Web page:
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Until she began examining them last January, Sharon Bandstra ’06 (Midland Park, N.J.), never thought much about how complex snails are, and she certainly didn’t think that conducting research on them would be particularly exciting.

Bandstra, a biochemistry major, has since changed her mind. Her research involves a comparison of three different snail-parasite relationships and analysis of the snail’s blood, shell, and body.

She attributes her newfound passion to Bernard Fried, Kreider Professor Emeritus of Biology, who guided the biological portion of her research.

Bandstra dissected parasite-infected and uninfected helisoma trivolvis, the “ramshorn” snail commonly seen in the aquarium, and biomphalaria glabrata, another type of freshwater snail, in Kunkel Hall. She then moved her work to Hugel Science Center, used thin-layer chromatography (TLC), a procedure for separating closely related compounds for analysis, to separate and analyze neutral and polar lipids under the guidance of Joseph Sherma, Larkin Professor Emeritus of Chemistry.

“One thing that I enjoy about working with them is that they don’t dictate what to do or what exactly is happening because they are learning right alongside us and also because they want us to figure it out for ourselves via intuition or other sources,” she says. “It’s very different than taking a lab class in that [Fried and Sherma] give me projects to work on which they don’t know the answer to.”

Fried, an expert in parasitology, and Sherma, an expert in TLC, have conducted joint research involving snails for nearly 25 years, mentoring hundreds of Lafayette students in that time.

Fried says Bandstra’s work is part of a “very inclusive, long-term study” that she is continuing this fall semester and possibly beyond.

“She’s doing a great job,” he says. “She can practically read my mind by now She has a great ‘stick-to-itiveness’ and good work habits.”

Already, Bandstra has co-authored two papers with Fried, Sherma, and Jessica Schneck ’04 (Walnutport, Pa.). Both have been accepted for publication in scholarly journals.

She, Fried, and Sherma are collaborating through Lafayette’s distinctive EXCEL Scholars program, in which students conduct research with faculty while earning a stipend. The program has helped to make Lafayette a national leader in undergraduate research. Many of the more than 160 students who participate each year share their work through articles in academic journals and/or conference presentations.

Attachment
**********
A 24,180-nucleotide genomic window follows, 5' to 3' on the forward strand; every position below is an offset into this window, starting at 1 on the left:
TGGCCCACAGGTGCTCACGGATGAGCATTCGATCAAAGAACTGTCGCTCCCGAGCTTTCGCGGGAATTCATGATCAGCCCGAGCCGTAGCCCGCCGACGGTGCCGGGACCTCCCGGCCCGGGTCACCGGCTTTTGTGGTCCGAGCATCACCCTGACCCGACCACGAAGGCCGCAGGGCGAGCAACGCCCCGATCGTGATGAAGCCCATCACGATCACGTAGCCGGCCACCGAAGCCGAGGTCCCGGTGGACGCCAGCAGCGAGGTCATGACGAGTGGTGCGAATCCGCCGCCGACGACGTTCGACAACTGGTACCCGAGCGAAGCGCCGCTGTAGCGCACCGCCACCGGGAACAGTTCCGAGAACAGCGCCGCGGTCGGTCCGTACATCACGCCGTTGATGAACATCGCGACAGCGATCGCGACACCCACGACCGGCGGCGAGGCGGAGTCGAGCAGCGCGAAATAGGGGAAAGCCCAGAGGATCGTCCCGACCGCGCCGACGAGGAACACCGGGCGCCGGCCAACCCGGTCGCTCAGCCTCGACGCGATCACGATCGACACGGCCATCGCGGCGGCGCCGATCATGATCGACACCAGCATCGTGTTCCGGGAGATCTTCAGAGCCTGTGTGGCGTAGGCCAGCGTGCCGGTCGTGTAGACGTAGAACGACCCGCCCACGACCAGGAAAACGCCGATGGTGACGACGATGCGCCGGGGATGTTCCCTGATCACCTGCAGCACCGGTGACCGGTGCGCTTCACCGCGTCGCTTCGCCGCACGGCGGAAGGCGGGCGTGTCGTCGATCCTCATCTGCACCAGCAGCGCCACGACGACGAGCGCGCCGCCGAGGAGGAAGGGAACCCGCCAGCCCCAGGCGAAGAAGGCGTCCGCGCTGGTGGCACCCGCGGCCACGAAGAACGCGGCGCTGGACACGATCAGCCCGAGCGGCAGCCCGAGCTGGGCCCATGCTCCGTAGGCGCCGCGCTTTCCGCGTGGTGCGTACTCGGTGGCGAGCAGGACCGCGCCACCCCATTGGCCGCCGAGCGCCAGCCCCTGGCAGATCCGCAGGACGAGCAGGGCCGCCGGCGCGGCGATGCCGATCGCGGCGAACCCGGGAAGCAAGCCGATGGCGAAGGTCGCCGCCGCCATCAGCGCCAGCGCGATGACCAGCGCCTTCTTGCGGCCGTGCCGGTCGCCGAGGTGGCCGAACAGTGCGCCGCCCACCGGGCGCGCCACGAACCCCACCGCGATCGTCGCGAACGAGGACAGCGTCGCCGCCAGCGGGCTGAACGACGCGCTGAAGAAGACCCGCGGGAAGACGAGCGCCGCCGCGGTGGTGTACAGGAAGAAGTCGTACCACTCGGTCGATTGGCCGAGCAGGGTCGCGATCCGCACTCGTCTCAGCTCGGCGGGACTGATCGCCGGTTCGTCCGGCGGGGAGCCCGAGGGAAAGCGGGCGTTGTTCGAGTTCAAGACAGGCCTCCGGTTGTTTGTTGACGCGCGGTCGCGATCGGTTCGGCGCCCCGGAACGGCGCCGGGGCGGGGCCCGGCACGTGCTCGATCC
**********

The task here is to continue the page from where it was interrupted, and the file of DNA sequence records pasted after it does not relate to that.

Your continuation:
Bandstra says the experience is helping her to understand what biochemical research actually involves.

“As much as I thought I knew what was going on, it’s totally different when you’re in the laboratory,” she says, explaining that techniques she learned in the classroom, especially TLC, are much more complicated than she had realized.

Reconsidering graduate school, she says the research project definitely changed her previous plans of working in a lab.

“I enjoy my research projects and the interaction with my professors, and it’s helped me to figure out more of what I would like to pursue as a career. This also has helped to introduce me to what I might do in grad school,” she says.

Bandstra is a member of the campus chapter of the American Chemical Society and Lafayette Christian Fellowship. She is a graduate of Midland Park High School.

Included in Who’s Who in America and once featured on the Discovery Channel, Fried is one of the world’s foremost experts in the field of parasitology, with three organisms named in his honor. His research has led to important advances in the effort to conquer tropical diseases caused by parasitic flatworms.

Author of more than 550 research papers, books, and reviews, Sherma has spent much of his career advancing the fields of pesticide analysis and chromatography. A recipient of the Award for Research at an Undergraduate Institution by the American Chemical Society, Sherma has involved more than 140 different students as coauthors for over 15 papers published in peer-reviewed journals.

As a national leader in undergraduate research, Lafayette sends one of the largest contingents to the National Conference on Undergraduate Research each year. Forty-two students were accepted to present their work at the last annual conference in April.

Categorized in: Academic News